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Jun 4, 2009

Recycle Your PC the Right Way

Don't just toss out your old machine when you bring a new one. Here's the eco-friendly way to get rid of old hardware.

Bought a brand-spanking-new PC for the holidays? You're probably feeling pretty good about yourself. Not so fast. What do you plan to do with your old system? Don't just stash it in your basement or a closet, where it will come back to haunt you during next year's spring cleaning. Clearing the clutter out early will earn you a black belt in feng shui.

If your system still works, the best move is to donate it to a family member or local charity. Earth 911 (earth911.org), the CEA's myGreenElectronics.org, and the Electronic Industries Alliance (www.eiae.org) all have resources for finding a donation center in your area. But if the system's truly farkakte, be responsible and recycle it. Here's how to get it ready for retirement.


Make sure you have all the files you might need from the system. You can back up to an external drive using the included software or the Windows backup utility (for XP Pro users, you can find this in the Start menu under Programs | Accessories | System Tools | Backup; XP Home users can find the Ntbackup.exe program on the Windows XP disc. You can also use boxed software, such as ShadowProtect Desktop 3.1 ($79.95, www.storagecraft.com) or Paragon Drive Backup ($49.95, www.drive-backup.com); online backup solutions, such as SOS Online Backup or the free DriveImage XML (www.runtime.org); or a free utility such as FolderShare.


Although a recycled computer will most likely be ripped up, don't assume that someone down the line won't try to plug it in—especially if the system still works. Just to be on the safe side, it's a good idea to wipe the hard drive completely, including the operating system to remove your version of Windows and your administrator's account. To do this, you can use a number of utilities, including WipeInfo on Norton System Works, Disk-Deleter Pro 2.2.0 ($39.95, www.bluestsoft.com), or a free online utility, Eraser 5.86. If you're really paranoid, you can remove the hard drive, open it up, and smash the platter with a hammer. (But before you do that, read step 3).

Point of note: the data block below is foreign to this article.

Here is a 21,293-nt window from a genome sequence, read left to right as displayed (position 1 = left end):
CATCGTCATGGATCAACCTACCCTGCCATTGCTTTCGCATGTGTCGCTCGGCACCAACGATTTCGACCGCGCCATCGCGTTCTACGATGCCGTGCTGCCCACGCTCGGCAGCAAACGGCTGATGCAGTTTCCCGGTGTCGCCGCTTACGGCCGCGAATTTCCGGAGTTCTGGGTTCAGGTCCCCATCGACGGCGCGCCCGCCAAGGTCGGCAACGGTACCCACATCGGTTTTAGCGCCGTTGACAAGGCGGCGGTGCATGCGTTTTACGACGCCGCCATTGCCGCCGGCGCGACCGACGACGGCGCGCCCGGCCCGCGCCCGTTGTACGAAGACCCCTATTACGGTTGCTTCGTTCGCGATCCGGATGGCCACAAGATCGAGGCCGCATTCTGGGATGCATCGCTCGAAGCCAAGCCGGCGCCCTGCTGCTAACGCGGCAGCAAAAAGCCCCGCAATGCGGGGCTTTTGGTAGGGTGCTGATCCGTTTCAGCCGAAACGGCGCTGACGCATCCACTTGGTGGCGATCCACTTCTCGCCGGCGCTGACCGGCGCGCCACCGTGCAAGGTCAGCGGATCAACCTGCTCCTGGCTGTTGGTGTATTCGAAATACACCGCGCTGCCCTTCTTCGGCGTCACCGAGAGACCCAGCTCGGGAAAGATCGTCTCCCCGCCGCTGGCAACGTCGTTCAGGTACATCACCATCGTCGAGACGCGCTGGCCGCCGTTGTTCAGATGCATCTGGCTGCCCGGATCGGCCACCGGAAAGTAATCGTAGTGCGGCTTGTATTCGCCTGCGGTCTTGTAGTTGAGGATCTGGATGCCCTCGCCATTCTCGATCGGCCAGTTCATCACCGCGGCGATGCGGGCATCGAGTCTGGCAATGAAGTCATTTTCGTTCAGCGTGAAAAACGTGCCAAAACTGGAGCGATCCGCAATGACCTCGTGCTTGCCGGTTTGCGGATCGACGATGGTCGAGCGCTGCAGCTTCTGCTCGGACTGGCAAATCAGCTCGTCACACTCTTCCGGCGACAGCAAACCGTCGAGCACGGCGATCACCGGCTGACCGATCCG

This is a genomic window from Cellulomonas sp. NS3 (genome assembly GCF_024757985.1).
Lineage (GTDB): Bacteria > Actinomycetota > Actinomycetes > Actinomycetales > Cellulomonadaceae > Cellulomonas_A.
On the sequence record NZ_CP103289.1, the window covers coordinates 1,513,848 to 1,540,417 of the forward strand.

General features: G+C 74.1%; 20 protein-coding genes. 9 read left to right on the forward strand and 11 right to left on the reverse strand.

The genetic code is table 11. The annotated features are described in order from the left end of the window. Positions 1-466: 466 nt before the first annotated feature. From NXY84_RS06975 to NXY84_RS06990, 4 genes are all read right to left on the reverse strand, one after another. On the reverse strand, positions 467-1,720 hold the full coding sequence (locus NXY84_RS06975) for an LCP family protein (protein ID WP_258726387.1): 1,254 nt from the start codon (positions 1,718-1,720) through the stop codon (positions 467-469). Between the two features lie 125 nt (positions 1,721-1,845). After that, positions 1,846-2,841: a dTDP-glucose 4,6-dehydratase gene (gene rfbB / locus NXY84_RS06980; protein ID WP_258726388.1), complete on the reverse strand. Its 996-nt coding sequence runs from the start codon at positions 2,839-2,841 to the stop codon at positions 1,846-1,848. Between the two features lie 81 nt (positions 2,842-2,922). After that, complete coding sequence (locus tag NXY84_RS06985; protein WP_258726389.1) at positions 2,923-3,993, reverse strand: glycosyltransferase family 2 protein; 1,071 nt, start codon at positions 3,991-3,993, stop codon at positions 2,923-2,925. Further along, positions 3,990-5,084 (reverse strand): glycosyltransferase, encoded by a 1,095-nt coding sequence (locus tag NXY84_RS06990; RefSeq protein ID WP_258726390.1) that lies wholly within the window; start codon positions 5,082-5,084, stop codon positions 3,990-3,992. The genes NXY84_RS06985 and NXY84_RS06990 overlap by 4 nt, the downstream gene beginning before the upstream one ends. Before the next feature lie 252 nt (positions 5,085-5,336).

Before you toss out the bytes with the bathwater, take a moment to consider whether there's anything inside that's still in good working order. If there is, you may be able to use it down the road. Since your power supply, graphics card, sound card, and mother-board are most likely outdated, they probably aren't going to be of much use to you, but hard drives, RAM modules, IDE cables, cooling fan, and optical drives are good examples of components that are easy to remove and less likely to become obsolete.


Keep in mind that many recyclers charge a fee to take a desktop tower, monitor, or printer off your hands. The EPA's Web site has a useful page with a list and links to company take-back programs, big-box store recyclers (such as Best Buy and Circuit City), and local programs (www.epa.gov/epaoswer/hazwaste/recycle/ecycling/donate.htm). You can also check with your town's sanitation department. Some communities offer free take-back programs at certain times of year.


Brag about your good deed to friends, family, and coworkers. Try to get your company to participate in a corporate take-back program. Send around links to recycling locations and possible donation sites. If you had a particularly good or bad experience with a certain company or recycler, e-mail or log on to discussion forums and let everyone know.
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